People always ask me how digital innovations are shaping our strategy and the subject was also a core topic of conversation at this year’s EPRA conference.

Jamie Hopkins

Real estate companies are thinking seriously about where future advancements in technology will take us. Where the office market is concerned, the big question is what our workforce will look like in the next two decades when, according to a prediction by Deloitte, 35% of today’s UK jobs will be automated.

In this digital age, with more and more business conducted online, the culture of working and business relationships have undeniably changed and permanently so.

However, real estate companies - and indeed all businesses - must continue to think about how they interact with customers and ensure that, even in a world driven by technology, their relationships still retain the personal touch.

Autonomous cars

Autonomous vehicles are expected to be prevalent by 2050, what odds autonomous offices?

The marketplace for commercial landlords and tenants can now be entirely online - an internet search for space, viewing images of the building, an exchange of emails and perhaps even a virtual tour can all be done from behind a desk.

It’s all very well to get to know contacts over email, phone or social media, but it’s not enough. Having the right spaces, providing the best services and installing the best technology require a more personal touch.

Of course there’s a time and a place for emails but relationships will always be forged most successfully face to face.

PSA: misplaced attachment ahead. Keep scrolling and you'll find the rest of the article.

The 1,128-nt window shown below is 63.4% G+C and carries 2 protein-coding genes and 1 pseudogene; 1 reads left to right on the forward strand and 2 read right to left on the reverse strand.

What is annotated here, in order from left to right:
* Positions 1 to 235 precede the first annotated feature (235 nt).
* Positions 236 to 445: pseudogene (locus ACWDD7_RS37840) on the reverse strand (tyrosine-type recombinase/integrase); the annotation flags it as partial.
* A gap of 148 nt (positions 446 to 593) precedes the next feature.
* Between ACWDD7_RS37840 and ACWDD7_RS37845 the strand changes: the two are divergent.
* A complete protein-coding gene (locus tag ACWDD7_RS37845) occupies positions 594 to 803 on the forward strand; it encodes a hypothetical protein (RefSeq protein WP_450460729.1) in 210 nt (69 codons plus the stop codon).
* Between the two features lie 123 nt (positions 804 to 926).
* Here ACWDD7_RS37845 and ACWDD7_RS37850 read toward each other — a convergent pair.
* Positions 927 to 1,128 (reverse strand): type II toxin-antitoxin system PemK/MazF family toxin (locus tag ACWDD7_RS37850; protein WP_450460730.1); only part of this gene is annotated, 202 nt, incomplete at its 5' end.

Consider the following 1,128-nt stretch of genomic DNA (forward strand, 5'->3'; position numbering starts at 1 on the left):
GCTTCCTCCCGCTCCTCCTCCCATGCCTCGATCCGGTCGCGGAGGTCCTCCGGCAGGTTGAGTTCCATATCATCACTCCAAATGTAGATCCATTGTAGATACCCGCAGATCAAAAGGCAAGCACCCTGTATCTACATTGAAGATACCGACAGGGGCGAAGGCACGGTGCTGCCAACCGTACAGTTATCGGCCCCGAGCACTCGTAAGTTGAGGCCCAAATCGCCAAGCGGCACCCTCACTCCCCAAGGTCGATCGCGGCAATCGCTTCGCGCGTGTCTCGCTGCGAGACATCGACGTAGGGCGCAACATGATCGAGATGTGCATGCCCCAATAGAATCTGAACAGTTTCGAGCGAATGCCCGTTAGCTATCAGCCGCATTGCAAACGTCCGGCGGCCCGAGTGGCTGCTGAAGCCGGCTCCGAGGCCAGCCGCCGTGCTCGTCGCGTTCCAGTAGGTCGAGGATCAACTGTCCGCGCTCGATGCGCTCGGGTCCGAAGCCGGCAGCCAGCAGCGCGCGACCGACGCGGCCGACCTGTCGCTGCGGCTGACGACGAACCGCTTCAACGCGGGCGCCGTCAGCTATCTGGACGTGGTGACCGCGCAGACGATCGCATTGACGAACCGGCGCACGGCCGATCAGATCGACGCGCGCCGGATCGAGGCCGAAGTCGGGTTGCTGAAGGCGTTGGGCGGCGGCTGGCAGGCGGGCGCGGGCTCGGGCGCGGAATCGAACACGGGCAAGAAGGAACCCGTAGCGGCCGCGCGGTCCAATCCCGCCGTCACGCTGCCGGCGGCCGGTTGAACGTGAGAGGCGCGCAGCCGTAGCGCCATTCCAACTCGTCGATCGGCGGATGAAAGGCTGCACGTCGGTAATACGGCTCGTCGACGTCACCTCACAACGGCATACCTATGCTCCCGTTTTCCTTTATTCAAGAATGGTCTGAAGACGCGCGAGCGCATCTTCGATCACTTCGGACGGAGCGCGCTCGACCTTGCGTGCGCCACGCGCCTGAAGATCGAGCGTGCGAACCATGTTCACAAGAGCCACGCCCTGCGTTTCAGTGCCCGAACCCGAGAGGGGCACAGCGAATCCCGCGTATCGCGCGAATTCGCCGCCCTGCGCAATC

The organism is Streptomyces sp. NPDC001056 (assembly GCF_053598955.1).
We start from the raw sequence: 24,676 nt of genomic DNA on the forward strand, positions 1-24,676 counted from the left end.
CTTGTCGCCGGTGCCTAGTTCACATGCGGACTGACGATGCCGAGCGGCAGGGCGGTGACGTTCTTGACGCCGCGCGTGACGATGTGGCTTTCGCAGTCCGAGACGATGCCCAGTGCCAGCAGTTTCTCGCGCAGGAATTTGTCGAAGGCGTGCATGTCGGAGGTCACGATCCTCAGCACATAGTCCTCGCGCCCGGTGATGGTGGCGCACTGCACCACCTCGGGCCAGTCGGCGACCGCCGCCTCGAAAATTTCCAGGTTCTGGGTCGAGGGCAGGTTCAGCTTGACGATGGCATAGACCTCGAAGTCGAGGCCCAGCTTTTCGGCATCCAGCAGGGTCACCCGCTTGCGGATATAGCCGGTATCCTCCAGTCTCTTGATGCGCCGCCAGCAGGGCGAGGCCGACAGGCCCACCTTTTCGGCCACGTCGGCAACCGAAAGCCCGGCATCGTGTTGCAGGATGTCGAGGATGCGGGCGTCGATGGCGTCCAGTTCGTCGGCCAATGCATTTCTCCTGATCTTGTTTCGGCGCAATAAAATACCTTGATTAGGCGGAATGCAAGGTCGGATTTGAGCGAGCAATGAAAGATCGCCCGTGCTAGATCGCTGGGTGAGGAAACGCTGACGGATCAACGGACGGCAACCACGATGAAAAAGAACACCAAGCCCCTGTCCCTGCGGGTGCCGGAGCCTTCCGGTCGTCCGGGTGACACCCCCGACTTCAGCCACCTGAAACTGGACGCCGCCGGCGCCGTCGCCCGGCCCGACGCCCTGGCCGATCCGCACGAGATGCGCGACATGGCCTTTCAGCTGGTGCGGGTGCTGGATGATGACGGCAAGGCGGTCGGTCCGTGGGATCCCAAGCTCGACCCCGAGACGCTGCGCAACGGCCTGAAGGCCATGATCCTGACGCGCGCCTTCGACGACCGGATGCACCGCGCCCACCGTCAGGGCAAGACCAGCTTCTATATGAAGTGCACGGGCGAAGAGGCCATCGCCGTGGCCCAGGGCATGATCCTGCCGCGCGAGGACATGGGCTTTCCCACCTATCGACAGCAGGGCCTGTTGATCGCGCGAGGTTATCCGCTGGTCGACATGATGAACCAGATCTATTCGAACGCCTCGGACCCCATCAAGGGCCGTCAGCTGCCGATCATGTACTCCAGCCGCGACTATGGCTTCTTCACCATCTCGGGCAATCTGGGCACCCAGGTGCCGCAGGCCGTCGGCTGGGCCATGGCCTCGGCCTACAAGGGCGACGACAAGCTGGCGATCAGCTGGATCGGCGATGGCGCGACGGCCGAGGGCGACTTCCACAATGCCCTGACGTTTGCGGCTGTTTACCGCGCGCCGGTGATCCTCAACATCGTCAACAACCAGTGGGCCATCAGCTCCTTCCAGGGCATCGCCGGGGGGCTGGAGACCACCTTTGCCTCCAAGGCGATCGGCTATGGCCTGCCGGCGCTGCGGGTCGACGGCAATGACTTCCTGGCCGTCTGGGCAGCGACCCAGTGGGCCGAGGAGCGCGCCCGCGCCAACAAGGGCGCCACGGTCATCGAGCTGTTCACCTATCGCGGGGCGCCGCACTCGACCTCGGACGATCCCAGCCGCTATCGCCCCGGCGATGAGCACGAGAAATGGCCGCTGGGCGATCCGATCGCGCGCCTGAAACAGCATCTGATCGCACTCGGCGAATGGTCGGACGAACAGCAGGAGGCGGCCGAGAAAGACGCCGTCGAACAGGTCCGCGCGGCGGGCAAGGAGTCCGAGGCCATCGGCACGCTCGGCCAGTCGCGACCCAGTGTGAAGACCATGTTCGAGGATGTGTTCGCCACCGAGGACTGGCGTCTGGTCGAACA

The successful execution of such an operation still relies on placing people at the heart of things. Of course, there’s a time and a place for emails and conference calls but relationships will always be forged most successfully face to face. A relationship formed over email is more forgettable than one built in real life, however many emojis are exchanged.

For any other service industry, this will not come as a shock. However, real estate companies, whether they deal directly with their customers like we do, or rely on agents, have always focused on the product rather than their brand and service.

Risk becoming ‘just another company’

At Workspace, we have spent a long time getting our product right to suit our customers’ needs but we have also focused on providing the best customer service. Our buildings don’t have receptionists in the traditional sense; instead our centre managers are hosts. They are brand ambassadors and an integral part of the building and the fabric of customers’ daily lives.

Many companies, like us, have developed apps or platforms to help manage customers’ needs and there is no doubt these products increase operational efficiency, improve margins and reduce man-hours. However, the more technological services that are created, the more impersonal things become and landlords risk becoming “just another company” rather than a brand their customers know and trust.

Metal Box Factory, Workspace

Workspace’s Metal Box Factory

Having eyes and ears on the ground allows us to actively manage our portfolio. We also hear from our customers directly, be that about expansion plans or a complaint and can act quickly to accommodate them and earn our customers’ confidence and loyalty.

If space is the foundation, location is the choice and technology is the requirement, people and relationships will be the differentiators for property companies in the future. This does not just apply to companies like us. It will become increasingly important for companies who rely on agents, and even the agents themselves.

Those who most successfully manage these four factors, especially the relationships, will be the winners in their field.

Jamie Hopkins is chief executive of Workspace